Those businesses who choose the transactional model need to make sure that they are easy to do business with; that purchases are uncomplicated; and when clients ask questions they should get answers easily – no run-around, no fuss, streamline and efficient.

As we transition into a more complex world the decisions we make about the business of our business will affect, positively or negatively, our future relevance and success. Choose wisely because the middle ground is fast disappearing.

Remember everybody lives by selling something.
Author: Sue Barrett, www.barrett.com.au

We have some very exciting news coming soon! In the mean time, it would be great if you could help us by completing this 5 minutes survey. Should sales be studied at degree level at University? Thank you!

The Latest (disturbing) Findings From The World of Sales

October 13, 2011 in Attitudes & Behaviours, Business Acumen, Procurement, Sales Pioneer

For the third year running I recently had the privilege and pleasure of attending, presenting and acting as MC at the CSE11, Asia Pacific’s Premier Sales Leadership Conference – “The New Era of Professional Selling; The Pathway from Supplier to Partner Status”.

Over 150 delegates from Australia’s premium companies attended and we heard from some of the world’s leading experts on sales capability, strategy and culture. There was much talk about the rapidly changing face of our B2B (business to business) sales world and how we need to build relevant and sustainable partnerships if we are to flourish. One of the highlights was hearing from one of Australia’s top Procurement Leaders, Craig Rooney who is the Group Procurement Manager for Porter Davis Homes and former Coles Group Procurement Manager. Craig’s insights were well received and gave us all a clear picture of how to build a Pathway from Supplier to Partner Status with 21st Century Procurement Professionals. Like Selling, Craig pointed out that the profession of Procurement is undergoing dramatic evolution to adapt to the volatility of today’s business world.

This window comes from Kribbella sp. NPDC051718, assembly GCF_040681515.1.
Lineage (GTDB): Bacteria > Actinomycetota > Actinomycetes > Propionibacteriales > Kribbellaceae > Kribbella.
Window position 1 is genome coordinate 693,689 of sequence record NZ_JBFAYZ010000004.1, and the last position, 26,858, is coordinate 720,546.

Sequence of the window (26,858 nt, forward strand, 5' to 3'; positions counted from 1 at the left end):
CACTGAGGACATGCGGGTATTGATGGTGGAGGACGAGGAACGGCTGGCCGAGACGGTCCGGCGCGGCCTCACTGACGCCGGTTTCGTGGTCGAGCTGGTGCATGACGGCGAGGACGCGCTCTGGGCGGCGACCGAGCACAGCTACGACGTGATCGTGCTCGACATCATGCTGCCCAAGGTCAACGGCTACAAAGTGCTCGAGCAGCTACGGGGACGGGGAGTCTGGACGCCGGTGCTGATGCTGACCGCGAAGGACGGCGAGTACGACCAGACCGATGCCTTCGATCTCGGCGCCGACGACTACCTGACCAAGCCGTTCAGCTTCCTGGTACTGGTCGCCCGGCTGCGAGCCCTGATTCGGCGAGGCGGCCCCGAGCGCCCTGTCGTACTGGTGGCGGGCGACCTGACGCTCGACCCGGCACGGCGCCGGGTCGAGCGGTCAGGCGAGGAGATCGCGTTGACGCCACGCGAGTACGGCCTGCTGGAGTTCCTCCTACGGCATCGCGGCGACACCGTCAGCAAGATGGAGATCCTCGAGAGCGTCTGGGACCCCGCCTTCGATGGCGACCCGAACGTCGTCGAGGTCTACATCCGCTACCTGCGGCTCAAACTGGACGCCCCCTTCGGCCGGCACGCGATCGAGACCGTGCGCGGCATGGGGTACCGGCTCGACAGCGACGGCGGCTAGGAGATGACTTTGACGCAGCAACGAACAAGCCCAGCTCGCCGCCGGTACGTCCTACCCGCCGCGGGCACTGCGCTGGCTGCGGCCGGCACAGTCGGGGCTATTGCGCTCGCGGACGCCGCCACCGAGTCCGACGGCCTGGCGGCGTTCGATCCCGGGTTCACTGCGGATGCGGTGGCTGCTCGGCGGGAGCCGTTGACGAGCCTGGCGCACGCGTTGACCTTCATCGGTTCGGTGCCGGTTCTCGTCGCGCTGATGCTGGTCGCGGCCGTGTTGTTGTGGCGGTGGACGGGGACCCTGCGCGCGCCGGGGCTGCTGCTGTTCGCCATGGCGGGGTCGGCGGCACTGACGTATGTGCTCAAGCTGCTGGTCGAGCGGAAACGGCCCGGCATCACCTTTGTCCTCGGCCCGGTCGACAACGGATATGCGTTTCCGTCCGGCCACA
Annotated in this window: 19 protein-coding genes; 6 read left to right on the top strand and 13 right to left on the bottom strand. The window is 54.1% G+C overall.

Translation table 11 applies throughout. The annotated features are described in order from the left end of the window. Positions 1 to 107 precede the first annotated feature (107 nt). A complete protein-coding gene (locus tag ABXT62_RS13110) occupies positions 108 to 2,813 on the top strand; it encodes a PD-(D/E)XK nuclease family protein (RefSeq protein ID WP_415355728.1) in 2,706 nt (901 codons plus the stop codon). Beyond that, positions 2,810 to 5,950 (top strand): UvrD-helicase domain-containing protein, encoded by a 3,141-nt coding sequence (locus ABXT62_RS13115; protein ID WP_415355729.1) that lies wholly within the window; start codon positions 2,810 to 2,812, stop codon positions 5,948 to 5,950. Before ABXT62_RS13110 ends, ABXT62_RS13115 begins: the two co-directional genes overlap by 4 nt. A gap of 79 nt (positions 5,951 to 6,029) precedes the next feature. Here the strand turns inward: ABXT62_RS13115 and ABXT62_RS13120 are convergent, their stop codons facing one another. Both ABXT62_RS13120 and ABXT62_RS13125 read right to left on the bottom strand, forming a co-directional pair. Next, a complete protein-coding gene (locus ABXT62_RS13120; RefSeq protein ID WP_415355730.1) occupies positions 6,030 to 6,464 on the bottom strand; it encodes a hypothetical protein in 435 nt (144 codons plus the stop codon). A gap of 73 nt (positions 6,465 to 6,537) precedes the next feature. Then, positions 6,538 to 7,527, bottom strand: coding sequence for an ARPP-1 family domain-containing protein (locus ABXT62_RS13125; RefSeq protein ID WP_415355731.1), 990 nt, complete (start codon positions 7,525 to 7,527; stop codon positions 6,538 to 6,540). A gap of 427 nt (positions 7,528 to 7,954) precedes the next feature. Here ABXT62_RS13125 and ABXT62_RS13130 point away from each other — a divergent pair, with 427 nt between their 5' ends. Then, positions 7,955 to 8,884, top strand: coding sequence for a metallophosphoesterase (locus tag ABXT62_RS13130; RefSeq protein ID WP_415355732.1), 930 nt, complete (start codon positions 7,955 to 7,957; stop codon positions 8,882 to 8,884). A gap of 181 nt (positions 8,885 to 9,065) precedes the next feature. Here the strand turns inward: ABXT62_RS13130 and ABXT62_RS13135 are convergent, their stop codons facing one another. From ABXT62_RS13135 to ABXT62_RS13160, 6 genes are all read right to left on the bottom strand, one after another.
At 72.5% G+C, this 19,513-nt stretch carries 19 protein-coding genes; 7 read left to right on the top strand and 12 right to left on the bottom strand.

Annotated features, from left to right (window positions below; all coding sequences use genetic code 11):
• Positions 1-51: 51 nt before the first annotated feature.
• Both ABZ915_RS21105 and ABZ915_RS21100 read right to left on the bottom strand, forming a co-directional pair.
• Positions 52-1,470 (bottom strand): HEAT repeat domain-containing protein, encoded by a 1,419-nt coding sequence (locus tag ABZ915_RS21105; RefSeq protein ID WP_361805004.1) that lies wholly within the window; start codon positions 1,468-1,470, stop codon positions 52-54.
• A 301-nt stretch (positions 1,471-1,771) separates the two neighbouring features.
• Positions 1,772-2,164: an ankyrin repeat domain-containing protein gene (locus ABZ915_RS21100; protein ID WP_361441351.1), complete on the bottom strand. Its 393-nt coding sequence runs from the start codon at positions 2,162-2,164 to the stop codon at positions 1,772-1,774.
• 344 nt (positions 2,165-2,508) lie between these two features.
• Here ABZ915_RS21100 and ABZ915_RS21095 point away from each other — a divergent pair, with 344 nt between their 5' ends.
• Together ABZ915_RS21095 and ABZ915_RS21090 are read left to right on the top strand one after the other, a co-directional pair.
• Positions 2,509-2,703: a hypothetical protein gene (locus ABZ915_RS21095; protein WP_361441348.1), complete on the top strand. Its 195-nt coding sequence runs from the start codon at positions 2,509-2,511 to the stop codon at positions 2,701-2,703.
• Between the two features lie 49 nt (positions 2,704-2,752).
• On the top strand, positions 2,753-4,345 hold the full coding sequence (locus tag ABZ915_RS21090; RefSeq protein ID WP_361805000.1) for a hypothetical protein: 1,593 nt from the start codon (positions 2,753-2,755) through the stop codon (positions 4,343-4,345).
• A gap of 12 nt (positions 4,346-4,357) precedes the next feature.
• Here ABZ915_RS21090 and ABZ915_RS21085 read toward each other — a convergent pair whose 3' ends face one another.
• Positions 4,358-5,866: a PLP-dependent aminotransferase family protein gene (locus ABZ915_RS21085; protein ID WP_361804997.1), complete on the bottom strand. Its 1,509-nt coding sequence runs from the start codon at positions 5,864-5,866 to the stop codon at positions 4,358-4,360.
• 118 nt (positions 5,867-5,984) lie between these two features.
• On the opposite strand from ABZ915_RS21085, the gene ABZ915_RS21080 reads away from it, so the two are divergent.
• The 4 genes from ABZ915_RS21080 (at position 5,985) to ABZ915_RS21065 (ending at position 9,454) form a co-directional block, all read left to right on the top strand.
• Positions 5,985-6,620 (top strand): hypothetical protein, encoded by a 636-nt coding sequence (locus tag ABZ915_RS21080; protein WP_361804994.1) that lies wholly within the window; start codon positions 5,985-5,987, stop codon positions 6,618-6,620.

Measuring Brain Waves

Measuring Brain Waves

The importance of Coaching to achieve real sales capability, results, and cultural transformation was a strong message as was the need to genuinely merge and unite sales and marketing, with the rise and rise of social media as a critical piece in the sales machine. And the emergence of Neuroscience to our effective and sustained performance in sales was a highlight at this conference with live experiments on show.

Another key and somewhat disturbing message was Adapt or Perish. The world of B2B selling is changing so rapidly that it is now polarising into two distinct areas, with the likelihood of a particular style of B2B sales person becoming extinct in the next few years.

There’s no longer a middle ground in B2B sales. What you now have is a polarisation of sales approaches:

1. B2B Transactional Selling
2. B2B Complex Selling

B2B Transactional Selling is commodity based selling where there is no product differentiation and price or cost is the only priority. The Pathway from Supplier to Partner Status is not relevant here and this is where we are likely to see the extinction or death of the transactional salesman as the costs to run (such as field sales force with diminishing returns) will see businesses re-thinking their go-to-market strategy. Those B2B field sales teams that persist in selling product will be treated as commodity sales people who add no real value. Customers will therefore not waste their time seeing or dealing with them. Eventually, we’ll see the sale of commodity based products move to internal phone sales teams and/or direct to online sales portals. In many instances this is already happening.

Complex Sale

Complex Sale

This leaves B2B field sales people in the world of complex selling requiring a whole different level of skills, knowledge and mindset. I have written previously in Know Your Business about the importance of business acumen in sales and becoming a business person who can sell which is even more of a priority now. I have also written previously about The Sales Pioneer the emerging breed of sales professional whose key characteristics rest in the ability to challenge and educate the client, bring insight and wisdom in their areas of expertise to the table and work in collaboration with clients to produce real results. The genuine Sales Pioneers are the ones who will flourish and prosper along with their clients in the 21st century yet these people are not all that easy to find or develop.

This brings me to consider ‘how do we professionalise selling?’ and create a pathway to becoming the Sales Pioneer Professional. The thinking and capabilities required to succeed in today’s complex sales environment are in the realms of the standards of MBA’s and other business qualifications. We all noted at the conference that medical doctors, engineers, pilots and other skilled professionals invest 6-8 years of their own money and effort into attaining their qualifications. It’s about time Selling stepped out from under the shadows of Marketing and MBA’s to be a qualification in its own right and earn a place at the tertiary and professional table.